In a prior post, we discussed the dilemma endured between the U.S. Department of Defense and the Department of Veterans’ Affairs, as they worked to integrate their respective computer systems so that they may better share information. However, the dearth of information stored electronically still appears to be a problem.
According to a report by the Center for Investigative Reporting, the VA has spent $537 million on a computer system to address these concerns. However, 97 percent of current claims are still filed on paper. The report also included a photo (and description) of an office in North Carolina that was so dominated with paper files that it “threatened the structural integrity of the building.”
Meanwhile, the VA admits that it is overwhelmed, but it gaining control of the situation, and that digital protocols will affect the continuing backlog by 2015. In fact, the undersecretary for benefits will soon testify before a Senate Committee on Veterans’ Benefits on these issues.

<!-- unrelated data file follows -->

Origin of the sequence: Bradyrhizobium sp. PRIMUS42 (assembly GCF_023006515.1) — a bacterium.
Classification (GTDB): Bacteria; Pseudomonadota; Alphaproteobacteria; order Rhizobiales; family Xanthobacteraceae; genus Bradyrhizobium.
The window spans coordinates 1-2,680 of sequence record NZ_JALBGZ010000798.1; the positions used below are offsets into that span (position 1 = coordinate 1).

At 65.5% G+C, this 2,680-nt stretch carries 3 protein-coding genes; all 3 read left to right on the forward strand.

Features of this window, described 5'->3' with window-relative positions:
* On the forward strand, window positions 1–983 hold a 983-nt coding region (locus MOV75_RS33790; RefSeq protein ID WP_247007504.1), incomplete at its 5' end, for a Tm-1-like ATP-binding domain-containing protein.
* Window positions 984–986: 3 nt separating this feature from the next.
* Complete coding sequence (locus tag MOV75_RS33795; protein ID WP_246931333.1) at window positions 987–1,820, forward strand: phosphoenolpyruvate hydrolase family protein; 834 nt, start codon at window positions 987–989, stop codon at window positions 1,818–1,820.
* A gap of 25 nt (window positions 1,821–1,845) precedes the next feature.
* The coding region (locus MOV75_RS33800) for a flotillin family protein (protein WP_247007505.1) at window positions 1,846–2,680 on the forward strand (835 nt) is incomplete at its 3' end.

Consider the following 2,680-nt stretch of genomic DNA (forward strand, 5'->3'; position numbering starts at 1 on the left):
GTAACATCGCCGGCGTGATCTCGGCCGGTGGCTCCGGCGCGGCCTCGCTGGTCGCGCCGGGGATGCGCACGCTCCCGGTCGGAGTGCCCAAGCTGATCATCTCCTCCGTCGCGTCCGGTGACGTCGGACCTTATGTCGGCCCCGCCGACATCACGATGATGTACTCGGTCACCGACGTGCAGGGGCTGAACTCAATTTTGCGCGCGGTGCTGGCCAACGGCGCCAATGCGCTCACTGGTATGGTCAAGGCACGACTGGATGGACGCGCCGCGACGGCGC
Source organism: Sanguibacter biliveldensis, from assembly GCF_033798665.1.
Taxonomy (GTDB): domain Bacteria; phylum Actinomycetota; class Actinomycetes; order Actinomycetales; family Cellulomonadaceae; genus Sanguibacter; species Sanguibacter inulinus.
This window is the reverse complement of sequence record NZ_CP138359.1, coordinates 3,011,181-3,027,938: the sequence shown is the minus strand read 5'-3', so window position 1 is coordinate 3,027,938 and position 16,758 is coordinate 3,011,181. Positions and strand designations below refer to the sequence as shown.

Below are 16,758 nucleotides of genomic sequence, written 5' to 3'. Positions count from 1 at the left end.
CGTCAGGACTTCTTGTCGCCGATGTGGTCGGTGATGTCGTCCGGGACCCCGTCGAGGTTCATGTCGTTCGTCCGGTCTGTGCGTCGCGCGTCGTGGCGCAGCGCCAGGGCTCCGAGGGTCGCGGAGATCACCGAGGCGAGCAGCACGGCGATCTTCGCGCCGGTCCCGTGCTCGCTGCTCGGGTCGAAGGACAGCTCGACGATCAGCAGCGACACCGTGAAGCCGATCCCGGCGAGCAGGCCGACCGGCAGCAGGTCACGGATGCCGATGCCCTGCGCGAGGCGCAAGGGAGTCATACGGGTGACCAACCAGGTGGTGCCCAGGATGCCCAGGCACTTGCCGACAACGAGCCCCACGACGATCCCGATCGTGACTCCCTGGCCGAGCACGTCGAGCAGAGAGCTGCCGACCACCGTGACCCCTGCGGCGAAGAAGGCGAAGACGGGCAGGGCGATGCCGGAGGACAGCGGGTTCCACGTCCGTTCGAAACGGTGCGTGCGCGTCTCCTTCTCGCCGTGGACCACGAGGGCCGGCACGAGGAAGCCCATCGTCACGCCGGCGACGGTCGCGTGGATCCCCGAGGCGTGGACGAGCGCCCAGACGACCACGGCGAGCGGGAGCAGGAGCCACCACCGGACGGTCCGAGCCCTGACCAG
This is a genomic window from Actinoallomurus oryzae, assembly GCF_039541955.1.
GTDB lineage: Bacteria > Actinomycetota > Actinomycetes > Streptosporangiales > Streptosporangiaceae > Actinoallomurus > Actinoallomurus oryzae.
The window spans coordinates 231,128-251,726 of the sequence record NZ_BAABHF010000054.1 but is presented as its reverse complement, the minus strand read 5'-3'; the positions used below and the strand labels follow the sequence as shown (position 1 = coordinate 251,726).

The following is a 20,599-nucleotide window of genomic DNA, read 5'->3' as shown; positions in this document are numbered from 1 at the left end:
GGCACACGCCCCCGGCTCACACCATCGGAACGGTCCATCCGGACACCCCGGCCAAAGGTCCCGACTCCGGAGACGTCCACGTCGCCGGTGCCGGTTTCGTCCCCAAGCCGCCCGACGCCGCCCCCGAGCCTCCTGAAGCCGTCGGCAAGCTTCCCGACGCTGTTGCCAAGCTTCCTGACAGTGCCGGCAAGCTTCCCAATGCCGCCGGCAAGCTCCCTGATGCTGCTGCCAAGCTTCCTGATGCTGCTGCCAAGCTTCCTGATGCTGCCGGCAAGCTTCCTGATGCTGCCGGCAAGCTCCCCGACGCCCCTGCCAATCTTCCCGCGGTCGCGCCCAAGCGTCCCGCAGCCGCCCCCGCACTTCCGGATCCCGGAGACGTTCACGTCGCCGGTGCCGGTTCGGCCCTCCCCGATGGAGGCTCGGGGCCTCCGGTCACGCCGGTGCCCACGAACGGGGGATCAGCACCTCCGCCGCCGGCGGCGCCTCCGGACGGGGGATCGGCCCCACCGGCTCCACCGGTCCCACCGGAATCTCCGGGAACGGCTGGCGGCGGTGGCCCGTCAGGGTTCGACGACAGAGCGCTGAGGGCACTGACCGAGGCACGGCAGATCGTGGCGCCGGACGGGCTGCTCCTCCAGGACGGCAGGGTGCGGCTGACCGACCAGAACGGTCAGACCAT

We certainly hope that this is will be the case, because the influx of new claimants has grown tremendously with new ailments (i.e. Agent Orange, Gulf War Syndrome) being allowed for compensation. Also, with the war in Afghanistan winding down, it is certain that the backlog of claims will continue to grow.
The increasing malaise of claims creates a continuing need for claimants to seek the services of an experienced attorney. A large number of claims lay are rejected or lay dormant in the system because of incorrect information, as well as improper descriptions and authorizations. A lawyer can help in mitigating the common delays that plague most disability claims.
Source: NewsObserver.com, $537 million later, backlog for veterans unacceptable, March 12, 2013.
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